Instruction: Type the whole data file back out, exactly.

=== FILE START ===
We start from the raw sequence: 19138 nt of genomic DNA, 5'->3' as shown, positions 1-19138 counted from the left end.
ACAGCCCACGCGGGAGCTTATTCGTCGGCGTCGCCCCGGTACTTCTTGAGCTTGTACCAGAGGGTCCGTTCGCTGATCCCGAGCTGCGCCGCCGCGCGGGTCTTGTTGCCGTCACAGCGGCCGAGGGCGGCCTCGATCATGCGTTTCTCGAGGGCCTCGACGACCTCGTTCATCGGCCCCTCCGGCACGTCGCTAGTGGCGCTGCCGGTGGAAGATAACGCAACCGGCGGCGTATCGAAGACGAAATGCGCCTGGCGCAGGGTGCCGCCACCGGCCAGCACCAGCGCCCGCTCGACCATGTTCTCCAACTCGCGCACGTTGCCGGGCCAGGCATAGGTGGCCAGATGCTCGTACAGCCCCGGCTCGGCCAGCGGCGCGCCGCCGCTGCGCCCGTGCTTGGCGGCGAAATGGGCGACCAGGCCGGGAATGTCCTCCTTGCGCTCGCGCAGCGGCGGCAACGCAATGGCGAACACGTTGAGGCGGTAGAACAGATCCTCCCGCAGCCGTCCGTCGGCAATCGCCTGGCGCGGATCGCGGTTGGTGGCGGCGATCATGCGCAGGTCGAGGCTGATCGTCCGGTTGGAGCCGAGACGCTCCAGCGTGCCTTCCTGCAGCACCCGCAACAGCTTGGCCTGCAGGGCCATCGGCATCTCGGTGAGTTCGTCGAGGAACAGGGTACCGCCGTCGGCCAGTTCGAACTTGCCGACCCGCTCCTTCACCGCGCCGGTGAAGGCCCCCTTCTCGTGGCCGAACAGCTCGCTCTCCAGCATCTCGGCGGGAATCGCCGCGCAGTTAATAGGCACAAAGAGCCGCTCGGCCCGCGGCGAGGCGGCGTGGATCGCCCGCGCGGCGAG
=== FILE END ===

We start from the raw sequence: 19138 nt of genomic DNA, 5'->3' as shown, positions 1-19138 counted from the left end.
ACAGCCCACGCGGGAGCTTATTCGTCGGCGTCGCCCCGGTACTTCTTGAGCTTGTACCAGAGGGTCCGTTCGCTGATCCCGAGCTGCGCCGCCGCGCGGGTCTTGTTGCCGTCACAGCGGCCGAGGGCGGCCTCGATCATGCGTTTCTCGAGGGCCTCGACGACCTCGTTCATCGGCCCCTCCGGCACGTCGCTAGTGGCGCTGCCGGTGGAAGATAACGCAACCGGCGGCGTATCGAAGACGAAATGCGCCTGGCGCAGGGTGCCGCCACCGGCCAGCACCAGCGCCCGCTCGACCATGTTCTCCAACTCGCGCACGTTGCCGGGCCAGGCATAGGTGGCCAGATGCTCGTACAGCCCCGGCTCGGCCAGCGGCGCGCCGCCGCTGCGCCCGTGCTTGGCGGCGAAATGGGCGACCAGGCCGGGAATGTCCTCCTTGCGCTCGCGCAGCGGCGGCAACGCAATGGCGAACACGTTGAGGCGGTAGAACAGATCCTCCCGCAGCCGTCCGTCGGCAATCGCCTGGCGCGGATCGCGGTTGGTGGCGGCGATCATGCGCAGGTCGAGGCTGATCGTCCGGTTGGAGCCGAGACGCTCCAGCGTGCCTTCCTGCAGCACCCGCAACAGCTTGGCCTGCAGGGCCATCGGCATCTCGGTGAGTTCGTCGAGGAACAGGGTACCGCCGTCGGCCAGTTCGAACTTGCCGACCCGCTCCTTCACCGCGCCGGTGAAGGCCCCCTTCTCGTGGCCGAACAGCTCGCTCTCCAGCATCTCGGCGGGAATCGCCGCGCAGTTAATAGGCACAAAGAGCCGCTCGGCCCGCGGCGAGGCGGCGTGGATCGCCCGCGCGGCGAG